The key to the implementation of new energy sources is the provision of charging and refuelling infrastructure. Coordination and planning is required to ensure that infrastructure meets demand and that refuelling and recharging technology follows defined standards for compatibility and interoperability. It is also essential to explore the energy implications of new energy sources. Hydrogen power brings its own infrastructure demands. The Committee notes the work done by the Chief Scientist and CSIRO to investigate and promote the development of hydrogen power in Australia. This is now a mature technology and the challenge is to identify the optimum pathway to introducing and developing hydrogen powered transport in conjunction with battery electric vehicles. The production and transport of hydrogen in cost-effective and energy-efficient ways is essential to the development of hydrogen power. The Committee supports the development of a national hydrogen strategy.
The Committee recommends that the Australian Government facilitates the introduction and uptake of electric vehicles (both BEV and FCEV); develops a national hydrogen strategy; and maintains a close watch on the development of Hyperloop technology with a view to its development as a transport solution in Australia.
There is convergence between electrification and automation. The Committee is of the view that electrification and automation should be implemented and managed together.

Role of Government

The Australian Government, along with State and Territory Governments, has a significant role to play in the development of automated mass transit and new energy sources in Australia. The Australian Government has a central role in providing policy leadership and coordination nationally, especially through COAG and the work of agencies such as the National Transport Commission and Austroads. The Australian Government is already coordinating the development of policy through the Office of Future Transport Technology. In addition, the work done by Infrastructure Victoria to scope automation and alternative energy sources has national implications.
Perhaps the most important thing the Australian Government can provide to the future development of automated transport and new energy sources is vision. This national vision should encompass:
A vision for and planning of the urban and regional environment incorporating automated mass transit and new energy sources.
A clear articulation of the optimum design of the urban environment, including mass transit and active transport.
A vision for shared mobility incorporating Mobility as a Service (MaaS).
The goal of fuel security.
Within this vision, the Australian Government can provide leadership and coordination of policy with a focus on consistency and interoperability between jurisdictions; facilitate the development of national standards based on relevant international standards; coordinate the development of relevant energy and communications infrastructure—including making provision for data management and sharing, and cybersecurity within automated transport networks; and facilitate the development of these new technologies through incentives, especially vehicle emission standards.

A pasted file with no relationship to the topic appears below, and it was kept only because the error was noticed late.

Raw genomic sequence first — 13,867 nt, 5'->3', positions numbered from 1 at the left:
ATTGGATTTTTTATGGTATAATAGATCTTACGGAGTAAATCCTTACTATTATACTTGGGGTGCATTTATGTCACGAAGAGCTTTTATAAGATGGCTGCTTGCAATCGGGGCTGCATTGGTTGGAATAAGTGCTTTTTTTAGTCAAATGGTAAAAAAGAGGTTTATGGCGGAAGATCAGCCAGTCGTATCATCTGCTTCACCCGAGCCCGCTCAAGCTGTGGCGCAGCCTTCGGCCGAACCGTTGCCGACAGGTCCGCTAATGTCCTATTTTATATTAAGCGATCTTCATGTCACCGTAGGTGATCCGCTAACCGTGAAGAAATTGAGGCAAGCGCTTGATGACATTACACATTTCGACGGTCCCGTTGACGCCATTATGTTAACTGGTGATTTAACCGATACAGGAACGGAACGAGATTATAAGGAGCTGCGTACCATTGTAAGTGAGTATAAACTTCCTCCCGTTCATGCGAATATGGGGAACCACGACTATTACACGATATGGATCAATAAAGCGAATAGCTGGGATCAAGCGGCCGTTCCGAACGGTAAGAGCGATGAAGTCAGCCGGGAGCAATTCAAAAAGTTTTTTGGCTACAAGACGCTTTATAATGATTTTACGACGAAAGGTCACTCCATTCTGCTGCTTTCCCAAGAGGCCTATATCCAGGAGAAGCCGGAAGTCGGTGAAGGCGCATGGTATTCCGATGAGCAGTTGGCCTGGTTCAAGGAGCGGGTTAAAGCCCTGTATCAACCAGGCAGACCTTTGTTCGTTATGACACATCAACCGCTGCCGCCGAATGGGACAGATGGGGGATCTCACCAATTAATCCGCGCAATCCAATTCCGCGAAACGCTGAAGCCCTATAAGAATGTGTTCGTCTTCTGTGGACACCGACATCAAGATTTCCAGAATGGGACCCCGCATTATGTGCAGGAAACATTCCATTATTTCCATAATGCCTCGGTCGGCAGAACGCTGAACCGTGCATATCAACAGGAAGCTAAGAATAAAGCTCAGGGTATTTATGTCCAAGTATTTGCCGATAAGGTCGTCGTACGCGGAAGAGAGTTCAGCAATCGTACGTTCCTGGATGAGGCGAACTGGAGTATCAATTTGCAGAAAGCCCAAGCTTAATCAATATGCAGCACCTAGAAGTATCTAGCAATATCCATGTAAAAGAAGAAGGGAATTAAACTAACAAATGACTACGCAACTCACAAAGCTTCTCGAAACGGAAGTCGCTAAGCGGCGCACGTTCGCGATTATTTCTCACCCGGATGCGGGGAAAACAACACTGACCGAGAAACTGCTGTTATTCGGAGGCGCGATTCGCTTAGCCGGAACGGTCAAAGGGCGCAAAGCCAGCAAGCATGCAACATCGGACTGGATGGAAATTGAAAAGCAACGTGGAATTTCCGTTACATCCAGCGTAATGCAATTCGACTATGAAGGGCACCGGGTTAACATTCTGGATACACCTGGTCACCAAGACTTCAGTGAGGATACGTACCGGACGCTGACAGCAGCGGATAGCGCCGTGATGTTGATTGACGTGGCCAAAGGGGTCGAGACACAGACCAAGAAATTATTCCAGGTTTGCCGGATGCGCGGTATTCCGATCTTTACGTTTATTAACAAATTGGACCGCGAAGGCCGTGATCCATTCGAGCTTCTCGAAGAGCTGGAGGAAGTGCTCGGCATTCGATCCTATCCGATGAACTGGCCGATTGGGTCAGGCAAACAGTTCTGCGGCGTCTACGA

Within this context, it is vital that we identify and overcome regulatory barriers to automated vehicles, particularly trains, trams and buses. The Committee believes that preparing road and rail networks for automation is essential to the smooth transition to the new technology and that governments need to commit to the automation and alternative fuels by designing and building infrastructure around those requirements.
The Committee recommends that the Australian Government undertake a study to establish the national implications of Infrastructure Victoria’s work on automated and zero emissions vehicles; articulates a clear vision for cities and regions and the connectivity within and between them; pursues an effective standards based approach to the development of transport automation and electrification; estimates the national requirement for electricity generation under an electric and automated transport future; audits Australia’s existing transport communications infrastructure and requirements for automation at various stages, with a view to developing a national strategy for transport communications infrastructure for full automation of land transport; facilitates the adoption of automated and electric vehicles through a range of incentives; assists in managing change, especially in the workforce, in the transition to automation; gives early consideration to road user pricing models as the principal funding mechanism for road transport infrastructure; establishes the Office of National Chief Engineer; and expands the Office of Future Transport Technology to cover alternative energy sources.